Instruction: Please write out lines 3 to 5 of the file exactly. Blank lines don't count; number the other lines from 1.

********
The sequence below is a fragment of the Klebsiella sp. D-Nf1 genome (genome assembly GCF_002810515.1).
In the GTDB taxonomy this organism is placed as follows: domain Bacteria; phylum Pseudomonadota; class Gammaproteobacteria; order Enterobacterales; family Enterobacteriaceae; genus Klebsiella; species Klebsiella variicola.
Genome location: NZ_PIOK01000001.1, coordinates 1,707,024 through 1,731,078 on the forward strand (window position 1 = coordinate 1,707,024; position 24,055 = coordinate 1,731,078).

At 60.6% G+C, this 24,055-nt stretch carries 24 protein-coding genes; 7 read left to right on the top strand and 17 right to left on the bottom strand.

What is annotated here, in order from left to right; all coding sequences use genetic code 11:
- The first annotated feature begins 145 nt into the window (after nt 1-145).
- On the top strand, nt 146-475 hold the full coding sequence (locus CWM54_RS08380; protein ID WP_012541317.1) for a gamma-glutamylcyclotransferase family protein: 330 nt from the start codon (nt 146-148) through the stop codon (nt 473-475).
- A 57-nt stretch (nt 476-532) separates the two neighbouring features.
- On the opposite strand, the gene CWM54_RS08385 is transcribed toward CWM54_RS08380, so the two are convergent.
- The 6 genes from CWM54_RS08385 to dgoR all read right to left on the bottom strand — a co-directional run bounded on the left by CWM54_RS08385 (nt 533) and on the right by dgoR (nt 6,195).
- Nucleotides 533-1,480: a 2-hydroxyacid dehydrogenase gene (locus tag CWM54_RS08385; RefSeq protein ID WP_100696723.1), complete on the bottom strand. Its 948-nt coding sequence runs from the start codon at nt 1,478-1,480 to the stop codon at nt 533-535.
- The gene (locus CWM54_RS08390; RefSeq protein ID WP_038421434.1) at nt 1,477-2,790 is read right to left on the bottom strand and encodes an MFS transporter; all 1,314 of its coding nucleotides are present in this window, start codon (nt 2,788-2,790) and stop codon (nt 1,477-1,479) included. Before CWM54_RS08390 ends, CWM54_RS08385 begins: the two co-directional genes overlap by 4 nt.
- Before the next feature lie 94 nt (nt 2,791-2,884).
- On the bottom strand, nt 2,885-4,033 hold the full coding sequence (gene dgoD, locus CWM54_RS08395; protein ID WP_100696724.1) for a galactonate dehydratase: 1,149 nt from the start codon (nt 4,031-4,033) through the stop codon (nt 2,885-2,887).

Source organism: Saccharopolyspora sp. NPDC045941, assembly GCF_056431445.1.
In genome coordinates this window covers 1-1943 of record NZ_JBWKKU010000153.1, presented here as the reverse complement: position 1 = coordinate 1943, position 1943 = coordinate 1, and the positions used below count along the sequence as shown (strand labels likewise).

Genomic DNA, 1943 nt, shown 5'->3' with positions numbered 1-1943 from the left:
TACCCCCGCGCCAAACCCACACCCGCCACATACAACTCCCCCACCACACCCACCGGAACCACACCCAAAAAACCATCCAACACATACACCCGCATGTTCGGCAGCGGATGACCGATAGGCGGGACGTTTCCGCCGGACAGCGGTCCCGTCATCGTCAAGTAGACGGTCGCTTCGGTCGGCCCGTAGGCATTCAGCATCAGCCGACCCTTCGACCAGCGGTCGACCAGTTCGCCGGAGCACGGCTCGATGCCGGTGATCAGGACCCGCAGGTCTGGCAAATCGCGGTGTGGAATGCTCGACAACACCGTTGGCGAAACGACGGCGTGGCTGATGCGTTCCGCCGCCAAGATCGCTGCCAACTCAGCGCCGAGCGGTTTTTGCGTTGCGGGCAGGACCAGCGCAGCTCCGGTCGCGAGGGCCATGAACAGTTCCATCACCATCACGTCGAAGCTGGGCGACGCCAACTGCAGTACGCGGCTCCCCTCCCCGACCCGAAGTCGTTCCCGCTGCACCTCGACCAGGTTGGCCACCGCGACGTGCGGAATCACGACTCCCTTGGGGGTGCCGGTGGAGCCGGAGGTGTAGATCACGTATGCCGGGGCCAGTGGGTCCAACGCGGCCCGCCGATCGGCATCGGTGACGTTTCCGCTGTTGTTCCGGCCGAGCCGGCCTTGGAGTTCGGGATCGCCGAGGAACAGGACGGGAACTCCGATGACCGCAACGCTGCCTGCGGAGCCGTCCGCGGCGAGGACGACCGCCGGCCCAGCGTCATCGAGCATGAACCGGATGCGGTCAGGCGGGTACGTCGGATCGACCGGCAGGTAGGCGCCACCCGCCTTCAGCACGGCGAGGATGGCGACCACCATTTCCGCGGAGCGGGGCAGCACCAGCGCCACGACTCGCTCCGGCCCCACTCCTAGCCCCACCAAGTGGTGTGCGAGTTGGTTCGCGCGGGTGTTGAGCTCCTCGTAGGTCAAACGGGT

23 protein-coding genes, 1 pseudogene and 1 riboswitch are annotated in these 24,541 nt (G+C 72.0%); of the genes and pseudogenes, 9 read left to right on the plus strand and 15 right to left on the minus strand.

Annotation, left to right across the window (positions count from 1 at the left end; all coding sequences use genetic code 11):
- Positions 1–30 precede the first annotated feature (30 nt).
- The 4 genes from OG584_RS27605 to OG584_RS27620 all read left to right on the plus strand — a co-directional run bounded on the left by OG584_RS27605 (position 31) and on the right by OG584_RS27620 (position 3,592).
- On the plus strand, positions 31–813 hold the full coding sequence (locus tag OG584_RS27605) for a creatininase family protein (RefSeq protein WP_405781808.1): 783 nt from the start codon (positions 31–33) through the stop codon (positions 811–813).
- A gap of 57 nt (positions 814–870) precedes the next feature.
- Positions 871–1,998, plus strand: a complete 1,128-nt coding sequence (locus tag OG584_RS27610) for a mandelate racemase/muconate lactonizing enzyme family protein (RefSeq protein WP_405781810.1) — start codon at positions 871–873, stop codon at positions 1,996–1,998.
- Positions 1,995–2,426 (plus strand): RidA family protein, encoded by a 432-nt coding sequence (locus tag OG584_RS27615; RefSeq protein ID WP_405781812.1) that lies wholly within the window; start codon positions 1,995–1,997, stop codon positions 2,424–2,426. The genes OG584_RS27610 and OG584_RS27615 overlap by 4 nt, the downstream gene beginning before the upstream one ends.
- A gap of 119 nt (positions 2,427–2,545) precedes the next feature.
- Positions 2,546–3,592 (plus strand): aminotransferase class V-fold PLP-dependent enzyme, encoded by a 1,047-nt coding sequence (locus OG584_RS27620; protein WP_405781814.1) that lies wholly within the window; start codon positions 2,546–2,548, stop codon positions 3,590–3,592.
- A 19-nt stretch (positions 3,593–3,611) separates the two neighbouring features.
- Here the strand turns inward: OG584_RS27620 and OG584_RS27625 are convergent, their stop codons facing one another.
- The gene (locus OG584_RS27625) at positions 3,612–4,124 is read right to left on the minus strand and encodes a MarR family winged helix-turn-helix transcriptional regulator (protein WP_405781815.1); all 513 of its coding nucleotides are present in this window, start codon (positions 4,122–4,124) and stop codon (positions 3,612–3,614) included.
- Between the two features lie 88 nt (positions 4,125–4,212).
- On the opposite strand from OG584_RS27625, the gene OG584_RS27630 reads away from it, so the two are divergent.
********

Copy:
Genome location: NZ_PIOK01000001.1, coordinates 1,707,024 through 1,731,078 on the forward strand (window position 1 = coordinate 1,707,024; position 24,055 = coordinate 1,731,078).

At 60.6% G+C, this 24,055-nt stretch carries 24 protein-coding genes; 7 read left to right on the top strand and 17 right to left on the bottom strand.

What is annotated here, in order from left to right; all coding sequences use genetic code 11: